With all that knowledge it shouldn’t have surprised me then, that not long ago a person whom I see frequently, whom I like, told me that feeding older children was ‘weird’ and even more alarmingly that it was ‘unnatural’. As a supporter of women and breastfeeding I tried to probe her view point but I was met with a hard wall of social conditioning that, although not backed by reason, logic or science, seemed immovable to me. For every protestation she made I provided an answer – older children rarely nurse out of the house, I said; breastmilk is given in addition to all food and drinks, I responded; children lose the ability to latch and most will self wean before this happens, I replied; both research and anecdotal evidence have shown that breastfeeding helps to create healthy attachments with no negative psychological effects regardless of weaning age, I offered. But when the list of concerns was answered the wall had not moved even an inch, even my explanation that breastfeeding by definition cannot be ‘unnatural’ (you cannot force a child to nurse) made no odds and there was that word again ‘weird’. I was told that the mothers were selfish. That one cut like a knife.
At home that evening I felt a wave of sadness and self doubt pass over me as I nursed my son. That something so natural, so comforting, so wholesome could be misconstrued so entirely. The thought that my nursing through post-natal depression, through clamping and biting (16 teeth and counting), through aversion, through night feed after night feed after night feed, through multiple stomach bugs, colds, viral induced wheezing and a stint in hospital with pneumonia – the thought that all of that could be dismissed as selfishness with no benefit to my son felt like a gut-punch.
It took time to brush off that judgement, to settle back into the safety of home, to feel at ease in my skin again and stop my mind from whirring. To look at my son, the smile playing on his lips, innocent and happy, and feel reassured that breastfeeding him is not only appropriate but is exactly what I should be doing. It took time for my confidence to return.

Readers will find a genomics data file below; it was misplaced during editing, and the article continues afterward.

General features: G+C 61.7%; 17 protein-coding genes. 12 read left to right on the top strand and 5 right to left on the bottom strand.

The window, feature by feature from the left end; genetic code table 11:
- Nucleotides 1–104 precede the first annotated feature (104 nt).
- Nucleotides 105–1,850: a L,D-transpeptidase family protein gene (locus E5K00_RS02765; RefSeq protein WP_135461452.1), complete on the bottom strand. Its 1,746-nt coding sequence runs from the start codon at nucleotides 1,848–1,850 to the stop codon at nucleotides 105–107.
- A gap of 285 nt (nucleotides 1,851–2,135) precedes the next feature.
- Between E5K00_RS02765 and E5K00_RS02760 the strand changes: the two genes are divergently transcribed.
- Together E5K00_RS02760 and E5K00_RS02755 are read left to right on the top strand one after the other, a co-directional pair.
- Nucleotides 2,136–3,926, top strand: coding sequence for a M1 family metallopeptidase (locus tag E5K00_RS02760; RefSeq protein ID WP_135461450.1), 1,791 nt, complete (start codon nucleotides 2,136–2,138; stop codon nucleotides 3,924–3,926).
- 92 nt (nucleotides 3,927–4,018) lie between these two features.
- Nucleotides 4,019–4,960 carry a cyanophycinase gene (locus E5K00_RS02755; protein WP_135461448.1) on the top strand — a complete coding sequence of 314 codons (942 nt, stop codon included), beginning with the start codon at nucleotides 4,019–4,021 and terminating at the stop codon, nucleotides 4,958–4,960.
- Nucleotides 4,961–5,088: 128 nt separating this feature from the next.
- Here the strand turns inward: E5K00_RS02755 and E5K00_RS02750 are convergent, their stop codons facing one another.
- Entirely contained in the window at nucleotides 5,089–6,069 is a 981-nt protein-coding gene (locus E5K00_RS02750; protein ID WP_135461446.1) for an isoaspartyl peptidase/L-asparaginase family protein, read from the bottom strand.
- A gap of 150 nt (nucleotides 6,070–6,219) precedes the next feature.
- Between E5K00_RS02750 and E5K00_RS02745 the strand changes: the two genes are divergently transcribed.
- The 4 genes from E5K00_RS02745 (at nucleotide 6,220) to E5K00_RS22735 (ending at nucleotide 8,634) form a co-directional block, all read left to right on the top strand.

I understand that if you’ve never nursed, or nursed a child passed the first year, you may have never seen an older child being breastfed. I know that the over-sexualisation of women’s breasts may make you feel conflicted and uneasy, that you may never have had cause to question this feeling before. But in an age when the western world is becoming more accepting and open-minded to lifestyle choices that previously might have been viewed as ‘weird’, where there is legislation to protect equality that covers age, disability, gender reassignment, marriage and civil partnership, pregnancy and maternity, race, religion or belief and sex is it too much to ask that you question this belief? To think about what is driving your fear? To wonder if your unease is rooted in concern for mothers and their children or in something more insidious? In a world of botox, boob jobs, bum implants, fillers, liposuction and extreme body sculpting why is a mother feeding her child an act of rebellion? Why is society constantly attempting to rid women of their power by making them feel inadequate, shamed and dirty? The media tells us that women who allow their children to wean naturally are ‘weird’, to be ridiculed by society and kept at arms length, and simultaneously it whispers in our ears that we must be slimmer, younger, sexier (yet demure, no whores here please). Why is perpetuating the appearance of adolescence whilst denying the wisdom and strength that emerges with womanhood, with becoming a mother, the accepted standard in the world we live in? We deserve better.
I am not a protester. But I do stand for what I believe in. So despite the media and despite misinformed fear and judgement of the mainstream I am going to do my best to follow ‘natural term weaning’ because it IS natural, because all of my instincts tell me it is what’s best for our family and because, ultimately, I won’t allow society to shame me out of what I believe is right.
If you think that natural term weaning is ‘weird’ I’m not shaming you for that belief – I understand that it is hard to shake off a lifetime of social conditioning. But I am asking you to take a moment to question that belief, to examine if it is truly rooted in concern for the health of mother and child, if there is scientific evidence to back up your feelings. To take a step back from your knee-jerk reaction and to look at the bigger picture through a lens of logic, reason and solidarity. You might be surprised at how different the landscape looks when you suspend your judgement – you might find that you live in an altogether more compassionate world.
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34 year old first-time mum muddling her way through one nappy change at a time. Lover of yoga, music, walking, roast dinners, cosy nights in and chocolate.
Image credit: Debbie Brady